Mixing and matching Covid-19 vaccines ‘dangerous trend’: WHO’s chief scientist Soumya Swaminathan

"It’s a little bit of a dangerous trend here. We are in a data-free, evidence-free zone as far as mix and match," WHO's chief scientist Dr Soumya Swaminathan said.

The World Health Organization’s (WHO’s) chief scientist Dr Soumya Swaminathan on Monday warned against mixing and matching of Covid-19 vaccines by different manufacturers for the first and second doses, calling it a “dangerous trend” and saying that there was a lack of data about the impact of the process. “There are people who are thinking about mixing and matching. We receive a lot of queries from people who say they have taken one [dose] and are planning to take another one (doses). It’s a little bit of a dangerous trend here. We are in a data-free, evidence-free zone as far as mix and match,” Swaminathan said in an online briefing earlier in the day.

Mixing and matching of Covid-19 vaccines is a method of immunisation using two doses of the shot from different manufacturers. Most vaccines currently in use, including those of Pfizer-BioNTech, Moderna, University of Oxford-AstraZeneca, Bharat Biotech as well as the Russian Sputnik V, are all required to be administered in two doses with the prescribed intervals between the shots differing for each vaccine. Sputnik V also has a single-dose vaccine named Sputnik V Lite and the jab by Johnson & Johnson is a single-dose vaccine too.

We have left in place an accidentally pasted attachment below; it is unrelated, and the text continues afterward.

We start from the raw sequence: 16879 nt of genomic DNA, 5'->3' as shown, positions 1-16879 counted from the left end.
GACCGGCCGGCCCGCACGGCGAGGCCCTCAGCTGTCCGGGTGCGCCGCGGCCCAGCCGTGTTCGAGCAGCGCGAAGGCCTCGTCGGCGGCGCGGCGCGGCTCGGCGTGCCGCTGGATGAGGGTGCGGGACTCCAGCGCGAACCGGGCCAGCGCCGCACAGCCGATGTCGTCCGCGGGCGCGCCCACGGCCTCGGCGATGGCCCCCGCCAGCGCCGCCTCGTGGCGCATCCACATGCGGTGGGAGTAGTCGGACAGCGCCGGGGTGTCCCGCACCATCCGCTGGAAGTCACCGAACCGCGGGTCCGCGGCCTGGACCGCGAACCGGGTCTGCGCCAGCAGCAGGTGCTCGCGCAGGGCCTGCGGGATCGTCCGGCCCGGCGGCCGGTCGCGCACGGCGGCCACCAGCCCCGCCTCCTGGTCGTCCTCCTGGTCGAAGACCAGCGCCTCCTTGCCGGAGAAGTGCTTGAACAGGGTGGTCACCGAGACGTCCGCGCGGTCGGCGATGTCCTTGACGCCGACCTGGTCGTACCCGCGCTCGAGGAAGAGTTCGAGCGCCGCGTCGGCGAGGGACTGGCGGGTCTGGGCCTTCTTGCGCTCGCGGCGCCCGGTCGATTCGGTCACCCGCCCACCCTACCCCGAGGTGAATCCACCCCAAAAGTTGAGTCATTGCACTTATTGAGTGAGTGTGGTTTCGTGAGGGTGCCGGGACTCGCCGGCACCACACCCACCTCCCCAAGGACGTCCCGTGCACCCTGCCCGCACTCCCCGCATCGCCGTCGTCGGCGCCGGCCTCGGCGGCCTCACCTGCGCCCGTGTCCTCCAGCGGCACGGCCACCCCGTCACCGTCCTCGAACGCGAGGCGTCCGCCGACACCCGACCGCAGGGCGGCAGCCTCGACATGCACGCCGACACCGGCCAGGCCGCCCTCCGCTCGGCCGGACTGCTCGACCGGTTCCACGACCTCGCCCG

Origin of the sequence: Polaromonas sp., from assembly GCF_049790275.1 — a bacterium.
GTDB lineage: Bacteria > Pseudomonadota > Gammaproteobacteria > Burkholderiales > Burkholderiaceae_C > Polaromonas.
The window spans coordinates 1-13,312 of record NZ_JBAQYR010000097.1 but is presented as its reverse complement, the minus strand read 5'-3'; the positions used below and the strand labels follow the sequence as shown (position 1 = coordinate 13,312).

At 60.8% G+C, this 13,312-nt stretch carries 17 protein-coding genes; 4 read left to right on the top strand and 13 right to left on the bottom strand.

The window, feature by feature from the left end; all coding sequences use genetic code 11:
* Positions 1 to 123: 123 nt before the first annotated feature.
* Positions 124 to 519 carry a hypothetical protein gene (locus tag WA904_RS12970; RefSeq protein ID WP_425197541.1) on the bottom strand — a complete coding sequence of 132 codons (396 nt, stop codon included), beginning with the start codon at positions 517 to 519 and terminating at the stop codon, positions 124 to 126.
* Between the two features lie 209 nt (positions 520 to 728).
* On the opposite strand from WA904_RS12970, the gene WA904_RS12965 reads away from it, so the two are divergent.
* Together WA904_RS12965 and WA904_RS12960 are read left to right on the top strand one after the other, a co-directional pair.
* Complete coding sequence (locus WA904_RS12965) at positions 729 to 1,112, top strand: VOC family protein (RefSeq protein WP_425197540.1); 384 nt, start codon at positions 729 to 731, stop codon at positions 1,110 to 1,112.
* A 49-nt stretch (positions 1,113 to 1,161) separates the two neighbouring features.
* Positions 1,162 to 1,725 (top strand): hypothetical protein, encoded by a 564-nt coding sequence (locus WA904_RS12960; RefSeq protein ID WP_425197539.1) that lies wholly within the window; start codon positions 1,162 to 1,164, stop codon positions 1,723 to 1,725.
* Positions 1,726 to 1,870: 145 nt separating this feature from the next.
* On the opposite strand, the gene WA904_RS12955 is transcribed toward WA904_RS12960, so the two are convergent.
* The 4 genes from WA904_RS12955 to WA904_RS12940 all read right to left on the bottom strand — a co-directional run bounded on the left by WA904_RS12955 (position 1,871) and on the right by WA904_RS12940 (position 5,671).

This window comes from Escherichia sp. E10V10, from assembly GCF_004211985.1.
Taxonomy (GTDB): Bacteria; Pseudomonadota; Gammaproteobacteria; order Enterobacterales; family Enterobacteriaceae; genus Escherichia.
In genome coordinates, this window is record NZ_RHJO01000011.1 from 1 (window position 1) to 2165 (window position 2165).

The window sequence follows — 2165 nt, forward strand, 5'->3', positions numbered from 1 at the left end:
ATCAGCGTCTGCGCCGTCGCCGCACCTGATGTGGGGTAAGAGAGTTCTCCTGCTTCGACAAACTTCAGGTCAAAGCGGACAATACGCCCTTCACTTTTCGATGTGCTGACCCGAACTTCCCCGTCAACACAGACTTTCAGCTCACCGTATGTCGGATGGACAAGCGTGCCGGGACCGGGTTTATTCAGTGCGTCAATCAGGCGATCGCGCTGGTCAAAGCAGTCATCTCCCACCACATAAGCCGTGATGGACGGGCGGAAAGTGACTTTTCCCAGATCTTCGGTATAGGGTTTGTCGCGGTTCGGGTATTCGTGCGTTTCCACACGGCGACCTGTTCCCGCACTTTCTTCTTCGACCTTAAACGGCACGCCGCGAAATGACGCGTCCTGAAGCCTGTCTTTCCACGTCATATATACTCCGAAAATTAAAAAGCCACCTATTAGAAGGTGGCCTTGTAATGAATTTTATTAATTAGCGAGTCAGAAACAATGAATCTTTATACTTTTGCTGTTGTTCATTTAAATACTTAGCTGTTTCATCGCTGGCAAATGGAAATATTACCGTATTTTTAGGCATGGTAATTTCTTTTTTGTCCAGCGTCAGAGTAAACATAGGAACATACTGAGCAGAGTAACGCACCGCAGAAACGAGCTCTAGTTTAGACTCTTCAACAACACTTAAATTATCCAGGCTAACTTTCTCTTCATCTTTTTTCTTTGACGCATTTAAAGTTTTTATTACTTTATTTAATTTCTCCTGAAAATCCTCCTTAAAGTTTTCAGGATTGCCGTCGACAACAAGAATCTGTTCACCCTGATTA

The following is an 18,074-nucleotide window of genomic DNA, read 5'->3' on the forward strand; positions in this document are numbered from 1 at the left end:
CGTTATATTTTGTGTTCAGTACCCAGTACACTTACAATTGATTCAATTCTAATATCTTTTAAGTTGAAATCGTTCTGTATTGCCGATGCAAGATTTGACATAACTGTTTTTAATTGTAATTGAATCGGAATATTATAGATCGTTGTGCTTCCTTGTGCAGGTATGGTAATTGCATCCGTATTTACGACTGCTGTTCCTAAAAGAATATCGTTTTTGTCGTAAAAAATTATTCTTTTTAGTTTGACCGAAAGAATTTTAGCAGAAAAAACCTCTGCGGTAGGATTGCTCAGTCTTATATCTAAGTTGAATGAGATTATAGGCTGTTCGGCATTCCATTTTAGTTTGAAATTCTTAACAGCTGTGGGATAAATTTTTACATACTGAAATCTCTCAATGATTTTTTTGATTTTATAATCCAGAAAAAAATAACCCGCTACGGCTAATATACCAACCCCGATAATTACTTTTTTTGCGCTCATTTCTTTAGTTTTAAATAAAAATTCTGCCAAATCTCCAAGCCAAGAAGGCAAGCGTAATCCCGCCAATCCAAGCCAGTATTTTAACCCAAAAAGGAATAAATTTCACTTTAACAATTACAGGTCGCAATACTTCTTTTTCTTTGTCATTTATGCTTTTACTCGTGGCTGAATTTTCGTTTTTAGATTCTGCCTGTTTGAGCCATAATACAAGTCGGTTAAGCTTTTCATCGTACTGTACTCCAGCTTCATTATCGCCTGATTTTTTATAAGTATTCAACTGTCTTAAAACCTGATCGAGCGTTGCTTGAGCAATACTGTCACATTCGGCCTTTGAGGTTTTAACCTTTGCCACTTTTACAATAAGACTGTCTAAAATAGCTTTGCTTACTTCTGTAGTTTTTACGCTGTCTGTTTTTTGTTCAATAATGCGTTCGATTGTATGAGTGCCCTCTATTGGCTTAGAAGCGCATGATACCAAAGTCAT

“There is limited data on mix and match. There are studies going on, we need to wait for that. Maybe it will be a very good approach. But, at the moment we only have data on the Oxford-AstraZeneca vaccine, followed by Pfizer. It will be a chaotic situation in countries if citizens start deciding when and who will be taking a second, a third and a fourth dose,” she said.

WHO’s director general Tedros Adhanom Ghebreyesus said that the global gap in Covid-19 vaccine supply is “hugely uneven and inequitable.” “Some countries and regions are actually ordering millions of booster doses before other countries have had supplies to vaccinate their health workers and most vulnerable,” Tedros Adhanom Ghebreyesus said.

Swaminathan also stressed the need for equal distribution of the vaccine globally. “We have four countries that have announced booster programs and a few more that are thinking about it. If 11 high and upper-middle-income countries decide that they will go for a booster for their population, or even sub-groups, this will require an additional 800 million doses of vaccine,” she said.

She also said that there is no scientific evidence that a booster shot is definitely needed, especially immediately after the inoculation of the two doses. Instead, she said that the medicine needs to be distributed via the COVAX program to countries that are yet to immunise their front-line workers and the elderly and the vulnerable populations.

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